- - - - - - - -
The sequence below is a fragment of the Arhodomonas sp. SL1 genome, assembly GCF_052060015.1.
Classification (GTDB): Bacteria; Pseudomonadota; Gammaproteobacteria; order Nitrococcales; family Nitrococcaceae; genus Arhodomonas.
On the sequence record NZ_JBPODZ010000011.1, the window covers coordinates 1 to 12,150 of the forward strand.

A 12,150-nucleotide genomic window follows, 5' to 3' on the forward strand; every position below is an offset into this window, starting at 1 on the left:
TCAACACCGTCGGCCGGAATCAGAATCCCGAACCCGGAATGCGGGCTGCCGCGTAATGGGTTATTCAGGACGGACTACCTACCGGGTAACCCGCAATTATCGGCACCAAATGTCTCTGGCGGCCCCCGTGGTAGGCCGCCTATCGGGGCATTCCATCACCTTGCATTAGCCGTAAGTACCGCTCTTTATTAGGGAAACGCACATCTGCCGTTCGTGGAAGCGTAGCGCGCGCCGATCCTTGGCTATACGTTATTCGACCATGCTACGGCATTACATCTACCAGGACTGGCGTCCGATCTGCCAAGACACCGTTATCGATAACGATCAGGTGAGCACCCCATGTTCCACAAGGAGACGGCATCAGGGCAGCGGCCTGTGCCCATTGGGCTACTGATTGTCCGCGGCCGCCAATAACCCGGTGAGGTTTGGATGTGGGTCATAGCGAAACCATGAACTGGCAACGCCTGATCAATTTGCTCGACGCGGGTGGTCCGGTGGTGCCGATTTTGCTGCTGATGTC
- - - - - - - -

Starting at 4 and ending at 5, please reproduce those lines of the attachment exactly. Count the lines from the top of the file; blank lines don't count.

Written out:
A 12,150-nucleotide genomic window follows, 5' to 3' on the forward strand; every position below is an offset into this window, starting at 1 on the left:
TCAACACCGTCGGCCGGAATCAGAATCCCGAACCCGGAATGCGGGCTGCCGCGTAATGGGTTATTCAGGACGGACTACCTACCGGGTAACCCGCAATTATCGGCACCAAATGTCTCTGGCGGCCCCCGTGGTAGGCCGCCTATCGGGGCATTCCATCACCTTGCATTAGCCGTAAGTACCGCTCTTTATTAGGGAAACGCACATCTGCCGTTCGTGGAAGCGTAGCGCGCGCCGATCCTTGGCTATACGTTATTCGACCATGCTACGGCATTACATCTACCAGGACTGGCGTCCGATCTGCCAAGACACCGTTATCGATAACGATCAGGTGAGCACCCCATGTTCCACAAGGAGACGGCATCAGGGCAGCGGCCTGTGCCCATTGGGCTACTGATTGTCCGCGGCCGCCAATAACCCGGTGAGGTTTGGATGTGGGTCATAGCGAAACCATGAACTGGCAACGCCTGATCAATTTGCTCGACGCGGGTGGTCCGGTGGTGCCGATTTTGCTGCTGATGTC